Windows adaptive technology runs the gamut from word-prediction software that helps kids read and write to sophisticated combinations of screen readers and Braille displays, letting a blind person simultaneously hear text that’s presented on-screen and read system commands (like menus and status-line messages) in Braille. Ironically enough, an onscreen keyboard included with Windows 2000, developed by Madentec, started out as a Mac-only program.
Although it may be a bit much to expect a blind computer user to retouch JPEGs in Photoshop or produce a set of PowerPoint slides, adaptive technology makes it possible for people with a wide range of disabilities to perform pretty much every computer task encountered in an ordinary office… on Windows, at least.
OS Hooks — There’s also the issue of system "hooks." It is quite possible to design an operating system that works elegantly with adaptive technology, but the operating system must be actively designed for that purpose, providing hooks, or background functions, that programs like screen readers can use directly.
As a parallel, think of Macintosh menu commands: You can select Quit from the File menu or press Command-Q (or Command and then Q, if you have the right adaptive technology). The system provides a hook for a keyboard equivalent of a menu command. Access provisions work the same way, effectively giving you more than one way to accomplish a task.
It’s necessary to build access provisions into the operating system from the beginning; retrofitting is always more complicated and spotty. Microsoft has less than a perfect record in this respect, but at least they’re trying, with something called Active Accessibility, among other efforts.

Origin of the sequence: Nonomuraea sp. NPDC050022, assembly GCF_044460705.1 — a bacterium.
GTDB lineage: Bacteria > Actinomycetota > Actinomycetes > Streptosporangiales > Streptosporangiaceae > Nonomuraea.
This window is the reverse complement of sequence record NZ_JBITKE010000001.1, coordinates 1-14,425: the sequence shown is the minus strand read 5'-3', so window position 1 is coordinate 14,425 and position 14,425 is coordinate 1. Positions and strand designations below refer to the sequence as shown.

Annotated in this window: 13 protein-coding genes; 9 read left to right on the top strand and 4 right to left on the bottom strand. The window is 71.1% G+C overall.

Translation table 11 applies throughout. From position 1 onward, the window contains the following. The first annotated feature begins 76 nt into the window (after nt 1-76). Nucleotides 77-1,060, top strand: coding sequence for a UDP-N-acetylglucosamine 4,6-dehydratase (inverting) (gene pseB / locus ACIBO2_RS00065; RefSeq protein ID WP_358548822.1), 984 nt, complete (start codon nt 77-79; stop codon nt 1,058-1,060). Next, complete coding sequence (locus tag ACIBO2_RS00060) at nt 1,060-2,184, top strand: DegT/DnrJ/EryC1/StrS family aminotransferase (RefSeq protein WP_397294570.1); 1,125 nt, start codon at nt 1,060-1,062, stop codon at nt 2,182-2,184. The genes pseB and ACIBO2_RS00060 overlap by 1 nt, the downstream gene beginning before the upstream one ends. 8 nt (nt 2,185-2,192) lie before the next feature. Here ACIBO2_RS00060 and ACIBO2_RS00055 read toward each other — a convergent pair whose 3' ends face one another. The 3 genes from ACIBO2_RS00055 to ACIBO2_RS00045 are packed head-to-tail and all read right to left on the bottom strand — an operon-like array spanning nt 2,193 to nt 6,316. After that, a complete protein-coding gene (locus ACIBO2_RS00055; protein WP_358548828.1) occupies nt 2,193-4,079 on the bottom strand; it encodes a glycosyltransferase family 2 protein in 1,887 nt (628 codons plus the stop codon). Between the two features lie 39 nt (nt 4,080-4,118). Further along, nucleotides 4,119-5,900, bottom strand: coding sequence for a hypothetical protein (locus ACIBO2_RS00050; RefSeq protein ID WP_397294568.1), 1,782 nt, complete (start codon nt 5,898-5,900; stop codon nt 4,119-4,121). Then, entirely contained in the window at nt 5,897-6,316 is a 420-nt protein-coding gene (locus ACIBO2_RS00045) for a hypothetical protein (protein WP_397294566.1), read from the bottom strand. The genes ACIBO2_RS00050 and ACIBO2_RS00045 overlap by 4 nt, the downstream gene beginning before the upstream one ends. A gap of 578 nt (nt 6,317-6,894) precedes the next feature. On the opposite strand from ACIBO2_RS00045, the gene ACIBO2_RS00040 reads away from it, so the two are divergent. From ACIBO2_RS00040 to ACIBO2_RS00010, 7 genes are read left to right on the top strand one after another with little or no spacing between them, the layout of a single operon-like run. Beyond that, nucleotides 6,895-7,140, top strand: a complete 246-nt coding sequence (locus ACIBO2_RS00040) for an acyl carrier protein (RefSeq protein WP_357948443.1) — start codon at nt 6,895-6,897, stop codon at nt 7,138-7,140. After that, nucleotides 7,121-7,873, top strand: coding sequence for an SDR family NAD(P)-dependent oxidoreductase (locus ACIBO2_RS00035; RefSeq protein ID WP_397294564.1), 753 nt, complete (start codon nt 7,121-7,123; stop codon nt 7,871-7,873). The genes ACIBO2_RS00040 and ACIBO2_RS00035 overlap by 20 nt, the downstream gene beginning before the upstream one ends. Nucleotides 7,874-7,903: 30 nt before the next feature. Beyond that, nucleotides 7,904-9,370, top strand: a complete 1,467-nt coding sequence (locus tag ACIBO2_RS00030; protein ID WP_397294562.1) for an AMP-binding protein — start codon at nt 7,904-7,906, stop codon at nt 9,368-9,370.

The holy grail is a set of system hooks that work with all software and hardware. The reality is that manufacturers of adaptive technology have to program their own hooks and workarounds. Can you say "reinventing the wheel?"
Lou Grosso of Alva Access Group tells me that, based on his conversations with Apple’s own developers, the first full release of Mac OS X and its candy-coated Aqua interface will contain no access hooks at all, but that subsequent releases might. (Apple did not respond to several requests for comment.) As far as Apple is concerned, does lickability trump accessibility?
Over here in the land of the overlapping minorities (Mac users who also are disabled), things will probably get worse before they get better. Paradoxically, several developers contacted for this story hinted or stated outright that development for Mac OS X will reinvigorate their product lines. That seems dubious at best; even some die-hard Mac supporters are not exactly salivating at the prospect of an entirely new operating system. If adaptive technology developers found it too expensive or too difficult to develop for a platform that’s been around for 16 years, how can we expect a sudden surge of development for an operating system that’s still in beta?